First airlines, then bars and restaurants, leisure centres, DIY stores and now garden centres. All these businesses are paralysed by this microscopic virus, which has replaced their employees’ busy lives with fear and uncertainty. Add a dose of frustration and incredulity at being forced to stay at home, and we get a sense of living in a parallel universe.
Two weeks into this lock-down existence, it's clear that life won’t be getting back to normal any time soon. The peak lies weeks ahead for most developed and developing countries. We have no choice but to stay at home.
For most of us, this throws up a load of conflicting challenges. In normal times I’m working abroad most weeks, but now I’m grounded. The vast majority of our revenue base from the face-to-face workshops we deliver around the world has been wiped out by the travel ban. Today’s the last day of our financial year, which has not ended on the high note we were expecting one month ago.
If, like me, you run your own business, it's time to get creative and reinvent what you do. If you work in the sectors above, your company may not survive this crisis, and it’s likely your priorities will be very different when you can return to work.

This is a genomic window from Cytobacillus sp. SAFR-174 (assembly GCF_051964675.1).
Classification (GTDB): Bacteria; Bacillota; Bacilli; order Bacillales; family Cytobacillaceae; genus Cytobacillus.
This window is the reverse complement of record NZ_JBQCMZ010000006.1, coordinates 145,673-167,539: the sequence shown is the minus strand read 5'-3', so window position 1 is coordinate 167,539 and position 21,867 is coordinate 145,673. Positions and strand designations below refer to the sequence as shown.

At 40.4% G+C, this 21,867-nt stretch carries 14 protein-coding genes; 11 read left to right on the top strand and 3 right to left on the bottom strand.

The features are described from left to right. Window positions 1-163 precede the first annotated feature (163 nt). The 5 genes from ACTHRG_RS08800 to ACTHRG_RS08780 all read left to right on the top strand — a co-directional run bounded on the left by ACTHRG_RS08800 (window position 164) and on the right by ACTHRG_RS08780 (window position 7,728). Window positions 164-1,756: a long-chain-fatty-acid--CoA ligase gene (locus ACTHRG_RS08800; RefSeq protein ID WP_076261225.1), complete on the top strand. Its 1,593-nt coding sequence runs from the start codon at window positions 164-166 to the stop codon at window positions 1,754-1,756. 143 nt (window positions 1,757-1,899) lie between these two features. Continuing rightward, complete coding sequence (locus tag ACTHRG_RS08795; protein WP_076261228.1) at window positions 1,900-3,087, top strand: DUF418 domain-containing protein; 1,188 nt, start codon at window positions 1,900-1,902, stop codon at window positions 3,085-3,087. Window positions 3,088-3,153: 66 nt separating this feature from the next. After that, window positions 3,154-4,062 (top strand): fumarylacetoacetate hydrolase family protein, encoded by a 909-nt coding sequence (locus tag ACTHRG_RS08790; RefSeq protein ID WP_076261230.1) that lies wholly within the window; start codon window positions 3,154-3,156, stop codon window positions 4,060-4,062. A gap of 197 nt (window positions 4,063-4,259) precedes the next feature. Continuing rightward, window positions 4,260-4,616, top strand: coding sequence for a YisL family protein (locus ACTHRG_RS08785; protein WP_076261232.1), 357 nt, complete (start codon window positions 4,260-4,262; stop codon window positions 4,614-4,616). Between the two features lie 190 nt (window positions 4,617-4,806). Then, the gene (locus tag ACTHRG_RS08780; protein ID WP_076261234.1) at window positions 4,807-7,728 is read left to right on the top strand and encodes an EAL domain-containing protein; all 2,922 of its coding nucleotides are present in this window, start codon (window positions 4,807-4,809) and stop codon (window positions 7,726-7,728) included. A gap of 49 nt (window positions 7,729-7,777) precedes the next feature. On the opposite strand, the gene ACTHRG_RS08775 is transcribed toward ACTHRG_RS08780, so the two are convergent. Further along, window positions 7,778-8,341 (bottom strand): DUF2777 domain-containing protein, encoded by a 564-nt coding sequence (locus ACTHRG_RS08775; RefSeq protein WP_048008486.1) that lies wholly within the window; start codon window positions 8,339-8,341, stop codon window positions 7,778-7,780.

These are volatile and confusing times, and the future is far from certain: I've just spoken with a B2B client in Germany who explains that budgets have been put on hold and he awaits guidance from head office about future plans for him and his team.
Yet amidst the gloom, there are reasons to be positive. I’ve been lifted by the public out-pouring of support for our health workers, and by the spirit of volunteers stepping up to help.
During these weeks of forced confinement, we can re-connect with the family, get on our bikes, cook, read, meditate, learn to code or play the piano. We have time to reflect on what we’re really doing with our lives, and time to plan our future when we can get out there again. We have time. Lots of time.